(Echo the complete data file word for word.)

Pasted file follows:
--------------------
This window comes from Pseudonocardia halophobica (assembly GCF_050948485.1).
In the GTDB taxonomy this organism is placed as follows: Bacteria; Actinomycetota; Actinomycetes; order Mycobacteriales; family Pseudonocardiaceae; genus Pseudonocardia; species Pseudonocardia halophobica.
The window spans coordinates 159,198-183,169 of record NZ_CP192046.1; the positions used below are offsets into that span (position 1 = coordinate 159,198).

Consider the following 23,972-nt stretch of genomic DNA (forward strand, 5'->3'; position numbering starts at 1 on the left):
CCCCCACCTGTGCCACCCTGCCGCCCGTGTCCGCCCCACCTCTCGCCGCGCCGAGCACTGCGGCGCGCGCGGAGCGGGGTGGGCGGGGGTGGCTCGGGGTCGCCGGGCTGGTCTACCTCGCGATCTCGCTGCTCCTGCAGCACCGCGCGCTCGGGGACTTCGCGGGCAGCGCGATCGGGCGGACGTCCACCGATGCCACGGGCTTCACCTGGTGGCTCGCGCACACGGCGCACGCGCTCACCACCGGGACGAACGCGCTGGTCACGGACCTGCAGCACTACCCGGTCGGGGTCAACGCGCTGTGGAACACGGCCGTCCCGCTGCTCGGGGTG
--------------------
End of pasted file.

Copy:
This window comes from Pseudonocardia halophobica (assembly GCF_050948485.1).
In the GTDB taxonomy this organism is placed as follows: Bacteria; Actinomycetota; Actinomycetes; order Mycobacteriales; family Pseudonocardiaceae; genus Pseudonocardia; species Pseudonocardia halophobica.
The window spans coordinates 159,198-183,169 of record NZ_CP192046.1; the positions used below are offsets into that span (position 1 = coordinate 159,198).

Consider the following 23,972-nt stretch of genomic DNA (forward strand, 5'->3'; position numbering starts at 1 on the left):
CCCCCACCTGTGCCACCCTGCCGCCCGTGTCCGCCCCACCTCTCGCCGCGCCGAGCACTGCGGCGCGCGCGGAGCGGGGTGGGCGGGGGTGGCTCGGGGTCGCCGGGCTGGTCTACCTCGCGATCTCGCTGCTCCTGCAGCACCGCGCGCTCGGGGACTTCGCGGGCAGCGCGATCGGGCGGACGTCCACCGATGCCACGGGCTTCACCTGGTGGCTCGCGCACACGGCGCACGCGCTCACCACCGGGACGAACGCGCTGGTCACGGACCTGCAGCACTACCCGGTCGGGGTCAACGCGCTGTGGAACACGGCCGTCCCGCTGCTCGGGGTG